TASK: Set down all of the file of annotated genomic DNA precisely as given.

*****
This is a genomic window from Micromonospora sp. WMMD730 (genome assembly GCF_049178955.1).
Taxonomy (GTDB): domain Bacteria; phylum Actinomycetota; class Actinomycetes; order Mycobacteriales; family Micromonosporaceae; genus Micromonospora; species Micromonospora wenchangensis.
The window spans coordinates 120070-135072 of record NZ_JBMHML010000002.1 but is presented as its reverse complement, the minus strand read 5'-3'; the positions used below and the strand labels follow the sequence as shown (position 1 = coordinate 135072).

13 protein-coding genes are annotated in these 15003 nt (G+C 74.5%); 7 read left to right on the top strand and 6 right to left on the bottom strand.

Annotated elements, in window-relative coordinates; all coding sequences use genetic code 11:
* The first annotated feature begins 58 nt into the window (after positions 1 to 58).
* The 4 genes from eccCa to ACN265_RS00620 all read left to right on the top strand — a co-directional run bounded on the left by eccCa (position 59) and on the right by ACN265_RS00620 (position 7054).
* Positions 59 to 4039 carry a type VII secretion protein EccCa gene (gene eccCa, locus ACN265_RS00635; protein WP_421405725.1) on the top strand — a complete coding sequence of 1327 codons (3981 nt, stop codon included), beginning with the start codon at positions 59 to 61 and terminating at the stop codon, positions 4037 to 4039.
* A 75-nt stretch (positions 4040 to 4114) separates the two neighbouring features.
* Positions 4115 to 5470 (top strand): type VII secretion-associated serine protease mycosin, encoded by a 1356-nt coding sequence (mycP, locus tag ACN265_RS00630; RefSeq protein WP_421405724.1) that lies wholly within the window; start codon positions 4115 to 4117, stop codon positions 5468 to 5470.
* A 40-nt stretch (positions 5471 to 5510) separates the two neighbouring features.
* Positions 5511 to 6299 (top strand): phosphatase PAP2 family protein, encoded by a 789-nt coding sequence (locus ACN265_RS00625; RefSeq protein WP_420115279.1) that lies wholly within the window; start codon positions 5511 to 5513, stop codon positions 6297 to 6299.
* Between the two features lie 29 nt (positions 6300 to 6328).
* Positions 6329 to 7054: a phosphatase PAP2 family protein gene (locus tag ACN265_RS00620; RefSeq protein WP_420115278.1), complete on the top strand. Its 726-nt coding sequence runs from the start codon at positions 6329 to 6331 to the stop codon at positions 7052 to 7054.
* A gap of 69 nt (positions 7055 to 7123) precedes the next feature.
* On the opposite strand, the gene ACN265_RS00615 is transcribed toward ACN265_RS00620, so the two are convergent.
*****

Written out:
This is a genomic window from Micromonospora sp. WMMD730 (genome assembly GCF_049178955.1).
Taxonomy (GTDB): domain Bacteria; phylum Actinomycetota; class Actinomycetes; order Mycobacteriales; family Micromonosporaceae; genus Micromonospora; species Micromonospora wenchangensis.
The window spans coordinates 120070-135072 of record NZ_JBMHML010000002.1 but is presented as its reverse complement, the minus strand read 5'-3'; the positions used below and the strand labels follow the sequence as shown (position 1 = coordinate 135072).

13 protein-coding genes are annotated in these 15003 nt (G+C 74.5%); 7 read left to right on the top strand and 6 right to left on the bottom strand.

Annotated elements, in window-relative coordinates; all coding sequences use genetic code 11:
* The first annotated feature begins 58 nt into the window (after positions 1 to 58).
* The 4 genes from eccCa to ACN265_RS00620 all read left to right on the top strand — a co-directional run bounded on the left by eccCa (position 59) and on the right by ACN265_RS00620 (position 7054).
* Positions 59 to 4039 carry a type VII secretion protein EccCa gene (gene eccCa, locus ACN265_RS00635; protein WP_421405725.1) on the top strand — a complete coding sequence of 1327 codons (3981 nt, stop codon included), beginning with the start codon at positions 59 to 61 and terminating at the stop codon, positions 4037 to 4039.
* A 75-nt stretch (positions 4040 to 4114) separates the two neighbouring features.
* Positions 4115 to 5470 (top strand): type VII secretion-associated serine protease mycosin, encoded by a 1356-nt coding sequence (mycP, locus tag ACN265_RS00630; RefSeq protein WP_421405724.1) that lies wholly within the window; start codon positions 4115 to 4117, stop codon positions 5468 to 5470.
* A 40-nt stretch (positions 5471 to 5510) separates the two neighbouring features.
* Positions 5511 to 6299 (top strand): phosphatase PAP2 family protein, encoded by a 789-nt coding sequence (locus ACN265_RS00625; RefSeq protein WP_420115279.1) that lies wholly within the window; start codon positions 5511 to 5513, stop codon positions 6297 to 6299.
* Between the two features lie 29 nt (positions 6300 to 6328).
* Positions 6329 to 7054: a phosphatase PAP2 family protein gene (locus tag ACN265_RS00620; RefSeq protein WP_420115278.1), complete on the top strand. Its 726-nt coding sequence runs from the start codon at positions 6329 to 6331 to the stop codon at positions 7052 to 7054.
* A gap of 69 nt (positions 7055 to 7123) precedes the next feature.
* On the opposite strand, the gene ACN265_RS00615 is transcribed toward ACN265_RS00620, so the two are convergent.